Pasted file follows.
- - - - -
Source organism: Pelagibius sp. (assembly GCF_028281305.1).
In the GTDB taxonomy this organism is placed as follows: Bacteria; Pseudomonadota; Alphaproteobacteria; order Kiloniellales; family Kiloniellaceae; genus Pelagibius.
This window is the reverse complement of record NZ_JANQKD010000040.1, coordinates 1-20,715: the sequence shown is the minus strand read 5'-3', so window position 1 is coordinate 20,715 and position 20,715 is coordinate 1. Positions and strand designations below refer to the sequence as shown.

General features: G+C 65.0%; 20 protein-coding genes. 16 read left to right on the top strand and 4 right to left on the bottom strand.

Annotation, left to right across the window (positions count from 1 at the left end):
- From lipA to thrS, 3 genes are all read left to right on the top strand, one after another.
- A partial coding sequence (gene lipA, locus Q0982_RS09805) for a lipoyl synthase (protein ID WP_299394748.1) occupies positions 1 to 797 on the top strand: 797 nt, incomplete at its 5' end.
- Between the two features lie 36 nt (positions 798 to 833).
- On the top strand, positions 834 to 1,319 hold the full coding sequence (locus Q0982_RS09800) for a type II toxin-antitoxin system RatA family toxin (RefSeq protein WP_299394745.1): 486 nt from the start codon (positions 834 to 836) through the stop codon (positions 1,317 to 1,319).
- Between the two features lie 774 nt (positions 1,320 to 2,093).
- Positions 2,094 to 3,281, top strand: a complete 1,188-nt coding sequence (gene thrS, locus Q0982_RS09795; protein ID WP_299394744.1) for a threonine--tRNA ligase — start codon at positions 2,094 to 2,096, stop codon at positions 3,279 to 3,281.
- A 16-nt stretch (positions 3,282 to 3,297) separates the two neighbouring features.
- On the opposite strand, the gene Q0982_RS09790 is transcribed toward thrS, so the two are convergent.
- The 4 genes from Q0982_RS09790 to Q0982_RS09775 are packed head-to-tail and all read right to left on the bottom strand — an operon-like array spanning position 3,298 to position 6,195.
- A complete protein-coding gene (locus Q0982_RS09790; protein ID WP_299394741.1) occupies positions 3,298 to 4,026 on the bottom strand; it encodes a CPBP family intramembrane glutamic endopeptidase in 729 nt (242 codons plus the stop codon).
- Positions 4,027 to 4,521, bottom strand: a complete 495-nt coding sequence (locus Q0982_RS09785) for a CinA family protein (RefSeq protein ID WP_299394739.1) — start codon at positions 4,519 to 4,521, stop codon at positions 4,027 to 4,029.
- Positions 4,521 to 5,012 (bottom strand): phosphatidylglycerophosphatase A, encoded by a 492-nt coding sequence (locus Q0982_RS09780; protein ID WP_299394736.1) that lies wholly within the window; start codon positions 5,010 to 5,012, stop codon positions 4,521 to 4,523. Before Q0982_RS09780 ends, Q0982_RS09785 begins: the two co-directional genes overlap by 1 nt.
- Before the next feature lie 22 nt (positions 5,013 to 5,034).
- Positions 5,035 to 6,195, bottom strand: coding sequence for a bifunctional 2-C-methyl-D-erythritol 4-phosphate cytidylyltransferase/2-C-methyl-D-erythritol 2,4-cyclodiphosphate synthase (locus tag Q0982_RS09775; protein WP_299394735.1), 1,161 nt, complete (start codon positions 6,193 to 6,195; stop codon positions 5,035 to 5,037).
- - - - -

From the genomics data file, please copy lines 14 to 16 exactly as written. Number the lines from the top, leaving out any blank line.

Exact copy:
- The 4 genes from Q0982_RS09790 to Q0982_RS09775 are packed head-to-tail and all read right to left on the bottom strand — an operon-like array spanning position 3,298 to position 6,195.
- A complete protein-coding gene (locus Q0982_RS09790; protein ID WP_299394741.1) occupies positions 3,298 to 4,026 on the bottom strand; it encodes a CPBP family intramembrane glutamic endopeptidase in 729 nt (242 codons plus the stop codon).
- Positions 4,027 to 4,521, bottom strand: a complete 495-nt coding sequence (locus Q0982_RS09785) for a CinA family protein (RefSeq protein ID WP_299394739.1) — start codon at positions 4,519 to 4,521, stop codon at positions 4,027 to 4,029.